self partake of what they had provided for Flushing's heroes. 

Near the close of the banquet, the following brief re- 
sume of the Battery's doings was given: 'This Battery has 
taken part in 57 different engagements, has marched 18,758 
miles, and thrown from its guns during this time over 56 
tons of iron. The whole number of enlisted men that have 
belonged to it during its four years' career is 271, of whom 
19 yielded up their lives in the service of their beloved 
country, and 47 have been discharged for disabilities in- 
curred in the field, through wounds or disease. ' ' ' 

Roertwr^i Meminitcences, pp. SOS et sq. 


from Hunter's Point through Woodside, and thence directly 
to Bridge street. Before this road was built, the Poppen- 
husens purchased the old road east of W infield. They then 
built the road from Hunter's Point through Woodside to 
Winfield, and also the College Point and Whitestone 
branch. This was in 1869. Later they completed their 
original line by running a road from Woodside directly to 
Bridge street. This road left Corona, Newtown, and Win- 
field some distance to the south. Thus the trains from 
Main street and the trains from Bridge street ran on two 
distant roads from Flushing to Woodside. This combina- 
tion of roads, now under the control of the Poppenhusens, 
was known as the Flushing and North Shore Railroad, 

In 1872 the Central Railroad of Long Island was 
built. This was commonly known as the Stewart road. It 
was run in harmony with North Shore road, branching off 
from that road just below Lawrence avenuH, and running 
through Garden City and Hempstead to Babylon. The Pop- 
penhusens were becoming a very influential element in rail- 
road interests on Long Island. They came into competition 
with the Long Island Railroad on the South Side. By way of 
retaliation, Oliver Charlick, President of the Long Island 
R. K. , built a road parallel to the North Shore road from 
Woodside to Flushing. This road was opened in 1873. The 





old station still stands on Jaggar avenue, just south of Brad- 
ford avenue. The Charlick road, or the White Line as it v?as 
called, put down the price of an excursion ticket to Long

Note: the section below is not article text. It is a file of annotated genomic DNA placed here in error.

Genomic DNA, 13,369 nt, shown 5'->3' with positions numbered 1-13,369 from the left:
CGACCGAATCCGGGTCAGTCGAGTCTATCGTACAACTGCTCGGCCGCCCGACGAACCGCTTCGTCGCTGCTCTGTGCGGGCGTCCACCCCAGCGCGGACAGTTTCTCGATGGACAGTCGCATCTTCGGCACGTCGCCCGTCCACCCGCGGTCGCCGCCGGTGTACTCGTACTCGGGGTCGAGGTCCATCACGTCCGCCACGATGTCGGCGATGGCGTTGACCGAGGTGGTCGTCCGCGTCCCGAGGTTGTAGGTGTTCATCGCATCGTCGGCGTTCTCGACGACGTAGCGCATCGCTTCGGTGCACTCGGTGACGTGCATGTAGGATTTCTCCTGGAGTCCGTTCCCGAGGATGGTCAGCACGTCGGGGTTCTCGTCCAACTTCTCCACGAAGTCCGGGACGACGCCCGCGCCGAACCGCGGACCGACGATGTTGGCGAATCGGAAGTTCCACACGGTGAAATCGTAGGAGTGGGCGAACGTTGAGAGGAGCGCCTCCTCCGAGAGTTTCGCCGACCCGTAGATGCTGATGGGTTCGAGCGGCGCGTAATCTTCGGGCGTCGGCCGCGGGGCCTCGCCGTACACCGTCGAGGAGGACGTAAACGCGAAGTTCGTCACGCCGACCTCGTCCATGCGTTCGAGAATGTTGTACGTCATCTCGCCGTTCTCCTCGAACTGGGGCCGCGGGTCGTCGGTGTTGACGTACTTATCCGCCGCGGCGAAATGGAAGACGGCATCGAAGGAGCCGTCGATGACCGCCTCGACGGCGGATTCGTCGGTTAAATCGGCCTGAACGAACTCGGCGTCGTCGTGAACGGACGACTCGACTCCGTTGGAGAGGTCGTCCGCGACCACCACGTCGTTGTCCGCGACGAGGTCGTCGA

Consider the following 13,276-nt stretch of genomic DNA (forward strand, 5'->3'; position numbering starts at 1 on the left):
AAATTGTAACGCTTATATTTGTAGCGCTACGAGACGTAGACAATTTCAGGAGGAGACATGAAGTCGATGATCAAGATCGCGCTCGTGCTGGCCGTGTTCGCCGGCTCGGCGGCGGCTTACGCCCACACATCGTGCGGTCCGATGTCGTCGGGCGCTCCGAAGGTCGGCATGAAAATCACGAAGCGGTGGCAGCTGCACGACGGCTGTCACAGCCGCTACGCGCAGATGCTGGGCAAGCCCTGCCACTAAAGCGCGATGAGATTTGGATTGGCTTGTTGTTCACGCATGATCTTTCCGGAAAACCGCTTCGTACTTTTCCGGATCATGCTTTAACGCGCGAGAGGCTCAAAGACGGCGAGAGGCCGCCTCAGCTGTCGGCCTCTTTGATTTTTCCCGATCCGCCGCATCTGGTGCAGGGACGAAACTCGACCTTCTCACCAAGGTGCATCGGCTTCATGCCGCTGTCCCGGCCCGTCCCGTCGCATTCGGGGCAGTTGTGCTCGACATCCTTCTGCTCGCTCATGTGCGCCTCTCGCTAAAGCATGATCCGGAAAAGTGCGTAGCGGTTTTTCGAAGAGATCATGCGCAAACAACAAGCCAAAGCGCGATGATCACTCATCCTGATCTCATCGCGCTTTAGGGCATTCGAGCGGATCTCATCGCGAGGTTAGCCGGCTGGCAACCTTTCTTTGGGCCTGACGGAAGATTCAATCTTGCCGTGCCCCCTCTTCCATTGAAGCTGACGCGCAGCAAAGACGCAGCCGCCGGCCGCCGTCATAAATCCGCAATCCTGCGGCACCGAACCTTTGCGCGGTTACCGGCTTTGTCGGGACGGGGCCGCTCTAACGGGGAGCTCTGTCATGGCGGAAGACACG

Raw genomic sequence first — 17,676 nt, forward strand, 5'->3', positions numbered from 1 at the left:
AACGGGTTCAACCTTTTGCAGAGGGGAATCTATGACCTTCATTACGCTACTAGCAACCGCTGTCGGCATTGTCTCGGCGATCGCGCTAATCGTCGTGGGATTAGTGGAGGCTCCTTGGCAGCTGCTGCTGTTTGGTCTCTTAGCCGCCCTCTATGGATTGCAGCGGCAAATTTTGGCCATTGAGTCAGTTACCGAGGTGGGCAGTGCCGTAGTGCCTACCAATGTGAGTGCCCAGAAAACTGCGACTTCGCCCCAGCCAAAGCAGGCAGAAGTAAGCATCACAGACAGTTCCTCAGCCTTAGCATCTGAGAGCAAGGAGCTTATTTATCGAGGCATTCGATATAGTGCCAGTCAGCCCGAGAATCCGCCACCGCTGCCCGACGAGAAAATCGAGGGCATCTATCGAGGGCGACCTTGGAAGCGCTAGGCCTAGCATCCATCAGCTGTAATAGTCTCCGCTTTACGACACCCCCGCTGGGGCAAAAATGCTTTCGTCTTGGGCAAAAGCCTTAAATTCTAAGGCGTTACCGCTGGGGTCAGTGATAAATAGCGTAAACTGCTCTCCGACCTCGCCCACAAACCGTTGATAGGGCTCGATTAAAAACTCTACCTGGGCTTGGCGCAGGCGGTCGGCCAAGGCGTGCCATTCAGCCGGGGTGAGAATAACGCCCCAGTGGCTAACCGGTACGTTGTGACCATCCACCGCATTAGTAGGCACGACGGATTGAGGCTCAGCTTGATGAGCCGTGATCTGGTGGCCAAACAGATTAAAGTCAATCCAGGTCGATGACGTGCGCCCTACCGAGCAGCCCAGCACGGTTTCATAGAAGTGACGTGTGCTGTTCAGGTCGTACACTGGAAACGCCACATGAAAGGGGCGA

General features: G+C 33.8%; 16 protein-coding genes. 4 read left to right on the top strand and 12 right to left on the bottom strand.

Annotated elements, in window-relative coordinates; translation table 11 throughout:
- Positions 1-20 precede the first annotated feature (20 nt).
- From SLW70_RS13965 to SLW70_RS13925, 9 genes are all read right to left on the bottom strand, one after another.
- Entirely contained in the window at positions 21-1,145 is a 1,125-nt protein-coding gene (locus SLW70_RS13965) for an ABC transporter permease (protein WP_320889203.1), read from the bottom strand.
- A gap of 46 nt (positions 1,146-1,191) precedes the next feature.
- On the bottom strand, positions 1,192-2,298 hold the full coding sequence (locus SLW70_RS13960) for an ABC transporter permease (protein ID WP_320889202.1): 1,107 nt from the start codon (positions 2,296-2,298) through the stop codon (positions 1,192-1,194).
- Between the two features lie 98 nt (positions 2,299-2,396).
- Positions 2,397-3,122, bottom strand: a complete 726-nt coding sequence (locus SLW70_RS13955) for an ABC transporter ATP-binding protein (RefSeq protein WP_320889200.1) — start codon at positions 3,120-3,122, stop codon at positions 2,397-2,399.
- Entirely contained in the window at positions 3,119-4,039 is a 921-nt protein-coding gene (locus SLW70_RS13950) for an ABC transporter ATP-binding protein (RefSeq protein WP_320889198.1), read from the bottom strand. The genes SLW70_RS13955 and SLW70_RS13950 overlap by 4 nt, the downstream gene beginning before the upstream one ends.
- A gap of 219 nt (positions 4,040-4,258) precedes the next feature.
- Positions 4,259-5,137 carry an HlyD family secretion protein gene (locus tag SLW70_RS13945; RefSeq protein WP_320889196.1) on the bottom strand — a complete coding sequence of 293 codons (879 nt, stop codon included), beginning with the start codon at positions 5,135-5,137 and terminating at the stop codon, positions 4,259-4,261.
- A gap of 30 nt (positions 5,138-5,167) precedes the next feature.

Island City to fifteen cents. The North Shore road was com- 
pelled to do the same thing in the following spring. Two 
years later, in April, 1875, Oliver Charlick lost the Presidency 
of the Long Island ft. R. The Poppenhusens had been buying 
stock in this road wherever they could find any for sale. In 
1876 they were found to be in full control ; Conrad Poppen- 
husen was elected President of the Long Island R. R. ; the 
fare on both the Charlick road and the North Shore road 
was advanced ; and on April 17th of the same year, all 
trains were discontinued on the Charlick road. The Cen 
tral, or Stewart road never paid, and was abandoned in 1878. 
The Woodside branch was abandoned about tne same time. 
This, in brief, is the history of Flushing's railroads. 

In 1870, the subject of supplying the village with a 
water system began to be agitated. Two years later, the 
Trustees were authorized to proceed with the work. The 
question of a site for the pumping-house and of the source 
of water supply caused much discussion. Douglass Pond, Kis- 
sena Lake, and Spring Lane were proposed. The Trustees 
were equally divided between Douglass Pond and Kissena 
Lake. The State Legislature was asked to change the number 


of Trustees from six to seven, that the question might be set- 
tled. This change was made, and Douglass Pond was selected. 

The system was completed and put into dperation, Dec. 1874 
3, 1874, The event was the occasion of a great celebration. 
Houses were decorated ; a procession marched through the 
streets ; a dinner was served at the Flushing Hotel ; and a 
public meeting, with speeches, was held in the Town Hall 
in the evening. The water in the pond did not prove to be 
satisfactory. Wells were dug which have since supplied the 
village with an abundance of pure water. In 1886, mains 
were laidtoWillets Point. The stand-pipe was erected in 1897. 

In 1883 the area of the village was considerably en- - „„„ 

larged. The community had grown beyond the old limits. 

The boundary lines at that time established were those in 

force when the village became a part of New York City. 

An intelligent notion of the extent of the village will best 

be gained by stating where these boundary lines crossed 

the principal thoroughfares leading out of the village. On 

Whitestone avenue the village extended to the limits of 

Whitestone village, just beyond the residence of J. F. B. 

Mitchell; the union of Broadway and Sanford avenue 

marked the limits of the village toward the east; the line 

running south included the corner of the Flushing Cemetery 

near the entrance ; the southern line crossed Jamaica ave- 



nue at the bridge over the outlet of Kissena Lake ; the 
western line followed the creek. 

In the winter of this same year, 1883, the Art Class of